Your child custody attorney is your tools to express your side and to present your facts and
arguments as to why you should be awarded custody of your child? It is your responsibility to
provide the proper ammunition the lawyer needs to persuade the family court in your favor.
Providing your attorney with too little to go on or a weak case to base an adequate defense and
you will lose even with the best attorney in the world. It is necessary to present a well thought
out and persuasive child custody case to the judge. It’s your responsibility to provide your
attorney and the GAL with relevant persuasive arguments and facts. Nobody knows the facts as
well as you and it's up to you to provide your attorney with any and all facts in your favor. The
attorney is not an investigator, that is your role.
THE ROLE OF THE GURADIAN AD LITEM
In the landmark opinion, Patel v. Patel, 347 S.C. 281, 555 S.E.2d 386 (2001), our supreme court
reviewed the historical development of the role of the GAL in South Carolina:
A guardian ad litem, as the later phrase suggests, is a guardian for litigation. Traditionally, GALs
were lawyers appointed by the court to appear in a lawsuit on behalf of a minor or incompetent.
Over time, the role of the guardian was defined by statute as well as by common law. Lay
persons as well as lawyers were appointed by the court in cases to protect those the court or
legislature deemed could not protect themselves....
The GAL functions as a representative of the court, appointed to assist the court in making its
determination of custody by advocating for the best interest of the children and providing the
court with an objective view. Fleming v. Asbill, 326 S.C. 49, 483 S.E.2d 751 (1997); Townsend
v. Townsend, 323 S.C. 309, 474 S.E.2d 424 (1996). Standard setting for GALs in this "new" role
has been very ad hoc. The legislature has set standards for a GAL appointed in abuse and neglect
cases. However, there has been no comprehensive or coherent approach for the setting of
standards for the use of GALs in private custody disputes....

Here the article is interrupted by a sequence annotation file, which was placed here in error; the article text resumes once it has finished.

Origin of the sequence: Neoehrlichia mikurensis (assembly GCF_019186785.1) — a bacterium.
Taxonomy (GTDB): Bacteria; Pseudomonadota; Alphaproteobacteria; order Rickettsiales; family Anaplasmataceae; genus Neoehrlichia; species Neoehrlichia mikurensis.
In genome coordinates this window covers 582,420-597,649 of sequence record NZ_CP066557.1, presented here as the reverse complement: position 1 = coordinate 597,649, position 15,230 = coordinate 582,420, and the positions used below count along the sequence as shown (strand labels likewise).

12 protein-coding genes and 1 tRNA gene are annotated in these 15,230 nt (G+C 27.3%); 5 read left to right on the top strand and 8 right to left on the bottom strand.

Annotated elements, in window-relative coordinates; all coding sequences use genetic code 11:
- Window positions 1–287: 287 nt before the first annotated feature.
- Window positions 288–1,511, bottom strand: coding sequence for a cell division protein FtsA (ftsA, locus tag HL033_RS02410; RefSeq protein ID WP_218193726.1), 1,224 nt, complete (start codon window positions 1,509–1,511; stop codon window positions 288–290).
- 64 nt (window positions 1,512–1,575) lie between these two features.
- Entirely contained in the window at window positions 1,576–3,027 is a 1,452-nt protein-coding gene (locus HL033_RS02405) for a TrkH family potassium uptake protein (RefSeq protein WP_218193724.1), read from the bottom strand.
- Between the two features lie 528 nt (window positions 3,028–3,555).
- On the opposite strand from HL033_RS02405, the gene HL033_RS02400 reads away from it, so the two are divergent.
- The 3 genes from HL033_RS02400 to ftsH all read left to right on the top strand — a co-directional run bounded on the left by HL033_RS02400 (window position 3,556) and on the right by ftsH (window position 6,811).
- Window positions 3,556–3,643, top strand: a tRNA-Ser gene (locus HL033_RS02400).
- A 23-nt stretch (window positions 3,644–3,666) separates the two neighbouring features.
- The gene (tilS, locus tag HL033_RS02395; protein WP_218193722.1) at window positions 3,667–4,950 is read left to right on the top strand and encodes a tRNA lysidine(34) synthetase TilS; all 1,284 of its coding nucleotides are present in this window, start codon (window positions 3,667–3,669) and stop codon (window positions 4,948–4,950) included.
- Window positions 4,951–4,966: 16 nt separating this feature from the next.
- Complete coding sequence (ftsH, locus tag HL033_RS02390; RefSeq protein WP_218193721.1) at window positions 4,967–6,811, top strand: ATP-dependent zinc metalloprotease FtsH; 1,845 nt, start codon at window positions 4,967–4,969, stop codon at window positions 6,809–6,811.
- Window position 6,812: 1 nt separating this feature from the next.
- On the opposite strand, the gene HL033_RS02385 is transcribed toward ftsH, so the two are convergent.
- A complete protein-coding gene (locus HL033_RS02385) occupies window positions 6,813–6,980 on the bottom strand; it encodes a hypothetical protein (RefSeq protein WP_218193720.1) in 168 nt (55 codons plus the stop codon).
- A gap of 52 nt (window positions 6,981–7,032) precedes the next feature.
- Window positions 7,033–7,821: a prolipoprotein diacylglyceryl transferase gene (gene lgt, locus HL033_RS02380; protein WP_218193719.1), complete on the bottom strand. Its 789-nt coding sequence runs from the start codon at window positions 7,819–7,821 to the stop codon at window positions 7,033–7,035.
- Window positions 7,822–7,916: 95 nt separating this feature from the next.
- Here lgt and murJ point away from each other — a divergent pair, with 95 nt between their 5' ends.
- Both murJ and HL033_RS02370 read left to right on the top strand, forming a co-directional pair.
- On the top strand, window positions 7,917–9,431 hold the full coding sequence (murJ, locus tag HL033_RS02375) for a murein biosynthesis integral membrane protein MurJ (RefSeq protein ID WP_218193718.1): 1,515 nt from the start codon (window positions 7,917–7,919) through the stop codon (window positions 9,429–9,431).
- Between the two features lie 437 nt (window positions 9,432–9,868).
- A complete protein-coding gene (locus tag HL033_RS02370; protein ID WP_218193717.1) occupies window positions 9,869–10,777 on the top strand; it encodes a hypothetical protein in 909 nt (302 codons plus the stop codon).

Patel at 287-88, 555 S.E.2d at 389 (footnote omitted). Due to the new role guardians play, and
"[w]hile a more complete approach [was] being examined by the three branches of government,"
the Patel court "set forth some base line standards":
In connection with developing a recommendation to the family court, a GAL shall: (1) conduct
an independent, balanced, and impartial investigation to determine the facts relevant to the
situation of the child and the family, which should include: reviewing relevant documents;
meeting with and observing the child in the home setting and considering the child's wishes, if
appropriate; and interviewing parents, caregivers, and others with knowledge relevant to the
case; (2) advocate for the child's best interest by making specific and clear recommendations,
when necessary, for evaluation, services, and treatment for the child and the child's family; (3)
attend all court hearings and provide accurate, current information directly to the court; (4)
maintain a complete file with notes rather than relying upon court files; and (5) present to the
court and all other parties clear and comprehensive written reports, including but not limited to a
final report regarding the child's best interest, which includes conclusions and recommendations
and the facts upon which the reports are based....
At What Age Can a Child Decide
One of the most frequent searches on the Internet on family law issues is the question: "At what
age can the child decide where he/she will live?" The answer in South Carolina is that the child
can decide at age 18. When the child legally becomes an adult, the court no longer has control
over the child. Until then, only the judge ultimately decides.
There are, however, several ways for the child to have some influence.
The child can talk to the parents about the decision. As much as I don't like involving children in
these decisions, sometimes a child is mature and has a reasonable basis for a change in living
arrangements. What's potentially damaging is for a parent to want a change of custody and then
recruit the child to become an advocate. That should be avoided. Sometimes parents try to act
like the request originated with the child, but it usually doesn't. Another bad situation is when a
child works the parents against each other.
A study can be done for the court. The GAL can interview the child and evaluate the what the
child has to say. The GAL ultimately makes a recommendation from all the information gathered
from a variety of sources.
An attorney can be appointed to represent the child in some cases, but the attorney isn't free. The